Peer Adviser Post: Finals Tips OR How to Love Finals
By Sophie Qian SEAS '15
The winter chill is in the air, which means that finals are right around the corner! As I finish my last classes of the semester and I think of reading week and finals coming up, I feel a small sense of dread. However, that also means the holidays and break are also coming right up, which makes me feel better. I also know that finals don't HAVE to be a miserable experience, because there a few small ways that YOU can make it a more enjoyable, or at least less unpleasant.
It may sound unrealistic but there IS a way to enjoy this time of the year, despite how stressful final exams can be. After all, a large part of our grades depend on these finals, and all Columbia students want to excel in their classes. But there IS a way to make taking the exams more enjoyable. The stress that we collectively experience is helpful up to a certain degree, as the urgency and importance of the exams motivates us. But if students are pushing their bodies too hard, they can become sick and actually do worse on the exam than if they were easier on themselves. With that being said, here are a few tips to help not just survive, but at least not hate, finals:
- Get comfortable: do whatever YOU need to be comfortable while you're studying. If you study best while wearing your pajamas and munching on snacks, own it! If you work best in complete silence, find a great study spot and snag it early. If you need certain materials, like lots of white paper, or a giant bottle of tea next to you while you study, prepare them ahead of time! Everybody has individual preferences while studying, so to make the entire studying experience as efficient and enjoyable as possible, get in your comfort zone. For most people, this can mean wearing comfortable clothing, finding a nice location, and listening to their favorite music. This will enable you to just focus on studying, not on whether the room is too warm or you're thirsty.
- Sleep: I cannot stress this enough, because not getting enough sleep during Reading Week can take away from all the studying you're doing during the day. The point of Reading Week is so students can make most of not having classes and have extended periods devoted to studying. That being said, there really is no reason that you should not be sleeping 8 hours a day during Reading Week. Even if you're feeling panicked about your final exams, that shouldn't mean you should be studying for 20 hours straight, sleeping for a few hours, then returning to studying. Sleep is important for retaining all that knowledge, so though it may be an overlooked part of the finals season, it is one of the most important.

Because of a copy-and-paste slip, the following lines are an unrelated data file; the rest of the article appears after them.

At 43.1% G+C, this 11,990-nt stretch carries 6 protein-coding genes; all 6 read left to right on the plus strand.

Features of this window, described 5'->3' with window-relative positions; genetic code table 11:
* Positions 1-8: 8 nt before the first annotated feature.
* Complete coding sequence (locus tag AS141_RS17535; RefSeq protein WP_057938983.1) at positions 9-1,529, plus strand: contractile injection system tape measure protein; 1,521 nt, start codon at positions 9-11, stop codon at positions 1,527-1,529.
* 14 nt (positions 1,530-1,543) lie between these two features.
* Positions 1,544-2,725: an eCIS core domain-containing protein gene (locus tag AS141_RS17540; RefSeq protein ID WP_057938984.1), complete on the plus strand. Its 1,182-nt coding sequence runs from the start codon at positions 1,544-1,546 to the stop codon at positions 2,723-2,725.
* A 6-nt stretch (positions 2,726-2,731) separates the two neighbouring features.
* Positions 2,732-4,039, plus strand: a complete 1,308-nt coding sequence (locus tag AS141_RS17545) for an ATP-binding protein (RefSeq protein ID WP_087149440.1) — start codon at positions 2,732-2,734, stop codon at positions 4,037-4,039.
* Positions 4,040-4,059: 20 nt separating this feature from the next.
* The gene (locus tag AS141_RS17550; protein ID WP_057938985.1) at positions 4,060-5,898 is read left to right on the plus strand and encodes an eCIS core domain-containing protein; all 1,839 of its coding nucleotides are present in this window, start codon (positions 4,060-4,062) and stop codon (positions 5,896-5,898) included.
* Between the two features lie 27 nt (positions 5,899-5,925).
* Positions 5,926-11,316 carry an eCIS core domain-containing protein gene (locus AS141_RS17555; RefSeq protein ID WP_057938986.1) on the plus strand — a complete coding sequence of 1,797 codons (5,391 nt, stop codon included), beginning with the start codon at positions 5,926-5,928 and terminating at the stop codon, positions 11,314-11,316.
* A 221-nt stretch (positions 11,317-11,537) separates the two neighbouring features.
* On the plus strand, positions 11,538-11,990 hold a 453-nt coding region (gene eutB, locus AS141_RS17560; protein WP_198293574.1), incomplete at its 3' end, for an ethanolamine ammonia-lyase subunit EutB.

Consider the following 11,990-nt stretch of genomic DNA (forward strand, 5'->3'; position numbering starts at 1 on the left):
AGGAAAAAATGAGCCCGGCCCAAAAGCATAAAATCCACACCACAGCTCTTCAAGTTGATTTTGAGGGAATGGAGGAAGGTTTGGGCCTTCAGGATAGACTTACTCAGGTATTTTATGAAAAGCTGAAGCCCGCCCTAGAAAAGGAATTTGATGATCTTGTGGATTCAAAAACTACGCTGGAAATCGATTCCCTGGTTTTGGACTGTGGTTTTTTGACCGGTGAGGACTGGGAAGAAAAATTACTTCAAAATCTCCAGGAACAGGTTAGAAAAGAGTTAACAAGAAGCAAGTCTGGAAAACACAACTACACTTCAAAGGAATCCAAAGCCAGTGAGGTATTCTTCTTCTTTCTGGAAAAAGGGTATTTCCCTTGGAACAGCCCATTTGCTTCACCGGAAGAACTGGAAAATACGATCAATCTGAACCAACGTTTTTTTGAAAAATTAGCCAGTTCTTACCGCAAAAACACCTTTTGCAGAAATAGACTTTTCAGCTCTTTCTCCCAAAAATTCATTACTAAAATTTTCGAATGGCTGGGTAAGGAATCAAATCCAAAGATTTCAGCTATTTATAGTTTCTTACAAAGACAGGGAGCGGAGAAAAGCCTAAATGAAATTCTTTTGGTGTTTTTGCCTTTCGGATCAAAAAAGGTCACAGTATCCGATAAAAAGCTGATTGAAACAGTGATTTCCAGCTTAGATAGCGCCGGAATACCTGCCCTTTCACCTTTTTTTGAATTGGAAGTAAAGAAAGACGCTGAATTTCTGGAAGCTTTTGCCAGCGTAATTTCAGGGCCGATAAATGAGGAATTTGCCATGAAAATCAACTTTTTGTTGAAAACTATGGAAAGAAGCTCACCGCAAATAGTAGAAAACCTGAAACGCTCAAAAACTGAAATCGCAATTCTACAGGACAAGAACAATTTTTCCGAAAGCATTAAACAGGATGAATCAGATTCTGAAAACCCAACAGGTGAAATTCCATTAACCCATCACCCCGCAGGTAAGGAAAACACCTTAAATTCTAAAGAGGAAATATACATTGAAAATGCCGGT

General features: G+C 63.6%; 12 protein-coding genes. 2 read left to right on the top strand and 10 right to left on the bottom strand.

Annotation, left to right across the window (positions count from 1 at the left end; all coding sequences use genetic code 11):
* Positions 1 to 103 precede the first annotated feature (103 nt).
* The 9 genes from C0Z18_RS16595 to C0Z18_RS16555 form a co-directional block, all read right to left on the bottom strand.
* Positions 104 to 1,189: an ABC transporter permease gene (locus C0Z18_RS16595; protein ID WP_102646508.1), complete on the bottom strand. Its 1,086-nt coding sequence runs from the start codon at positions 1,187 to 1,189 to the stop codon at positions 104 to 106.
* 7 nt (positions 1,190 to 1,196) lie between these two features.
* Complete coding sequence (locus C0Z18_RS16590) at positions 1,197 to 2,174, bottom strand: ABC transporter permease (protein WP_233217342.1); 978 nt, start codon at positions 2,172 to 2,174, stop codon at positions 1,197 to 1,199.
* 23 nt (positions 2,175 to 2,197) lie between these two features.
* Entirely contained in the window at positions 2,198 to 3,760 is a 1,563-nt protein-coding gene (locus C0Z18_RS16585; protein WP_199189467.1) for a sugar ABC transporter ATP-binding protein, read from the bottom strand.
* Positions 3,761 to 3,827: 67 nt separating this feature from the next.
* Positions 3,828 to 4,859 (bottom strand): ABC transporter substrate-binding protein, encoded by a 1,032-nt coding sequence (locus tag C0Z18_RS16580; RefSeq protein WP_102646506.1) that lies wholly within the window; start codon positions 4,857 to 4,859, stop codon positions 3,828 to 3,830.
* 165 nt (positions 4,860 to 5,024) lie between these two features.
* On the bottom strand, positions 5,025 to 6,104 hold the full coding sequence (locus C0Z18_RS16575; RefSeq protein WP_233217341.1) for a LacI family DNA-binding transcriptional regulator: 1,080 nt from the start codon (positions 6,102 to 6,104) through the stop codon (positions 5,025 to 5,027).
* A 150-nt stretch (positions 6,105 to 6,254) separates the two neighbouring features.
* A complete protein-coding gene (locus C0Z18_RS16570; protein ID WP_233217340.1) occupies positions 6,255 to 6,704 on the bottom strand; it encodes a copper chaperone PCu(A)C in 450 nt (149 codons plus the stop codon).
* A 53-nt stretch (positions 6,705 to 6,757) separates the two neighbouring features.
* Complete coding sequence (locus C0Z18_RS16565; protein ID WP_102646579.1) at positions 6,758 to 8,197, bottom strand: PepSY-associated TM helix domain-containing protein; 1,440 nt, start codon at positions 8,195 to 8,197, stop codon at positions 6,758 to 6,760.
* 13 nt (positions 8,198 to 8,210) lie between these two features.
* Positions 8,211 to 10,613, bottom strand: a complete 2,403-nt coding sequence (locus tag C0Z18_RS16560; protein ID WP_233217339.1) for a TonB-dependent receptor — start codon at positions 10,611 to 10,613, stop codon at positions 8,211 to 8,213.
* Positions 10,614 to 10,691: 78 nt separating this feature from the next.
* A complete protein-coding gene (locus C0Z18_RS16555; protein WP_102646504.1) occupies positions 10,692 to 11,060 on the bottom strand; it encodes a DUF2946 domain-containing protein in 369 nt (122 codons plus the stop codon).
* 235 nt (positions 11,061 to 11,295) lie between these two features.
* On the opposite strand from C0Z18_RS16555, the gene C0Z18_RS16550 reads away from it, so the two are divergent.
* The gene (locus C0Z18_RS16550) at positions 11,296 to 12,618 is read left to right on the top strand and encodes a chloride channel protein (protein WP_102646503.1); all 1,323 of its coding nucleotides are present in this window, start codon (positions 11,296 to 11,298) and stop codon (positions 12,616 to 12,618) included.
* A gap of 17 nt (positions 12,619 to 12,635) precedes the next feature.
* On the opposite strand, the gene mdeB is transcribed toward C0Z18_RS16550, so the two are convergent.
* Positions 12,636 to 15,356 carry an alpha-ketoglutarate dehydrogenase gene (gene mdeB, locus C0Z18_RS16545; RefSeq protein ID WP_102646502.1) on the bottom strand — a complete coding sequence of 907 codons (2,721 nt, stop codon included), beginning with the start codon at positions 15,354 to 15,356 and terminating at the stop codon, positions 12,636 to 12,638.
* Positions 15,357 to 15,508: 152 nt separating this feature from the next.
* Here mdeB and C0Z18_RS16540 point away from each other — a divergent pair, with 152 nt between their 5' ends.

- Make a plan: By now, you should know your finals schedule, and along with that, I recommend making a study schedule and setting deadlines for certain tasks. If you're not big planner like me, at the very least, you should have an idea of your goals over the next few days. Are there any subjects that you can finish studying by the time of your first exam? Will you study one subject in its entirety and move onto the next subject, or study for all your classes in small spurts over Reading Week? Which subjects are your hardest and therefore will need to spend more time studying for? Does the order of your final exams mean you can save some studying for after Reading Week? These kind of questions are important to maximizing the time you have until the exam and increasing your studying efficiency. This kind of prioritization and organization is also extremely important to not being overwhelmed by the amount of work. Whenever I make a list of the most important things I need to do, I feel better and can immediately start tackling the list.
These kind of habits are healthy to develop before and while you're taking your final exams. Above all, just breathe and don't be overwhelmed. Just remember, the breaks Best of luck to everybody on their finals! Please stay healthy and warm!
If you have questions or comments please email your Peer Advisers at: firstname.lastname@example.org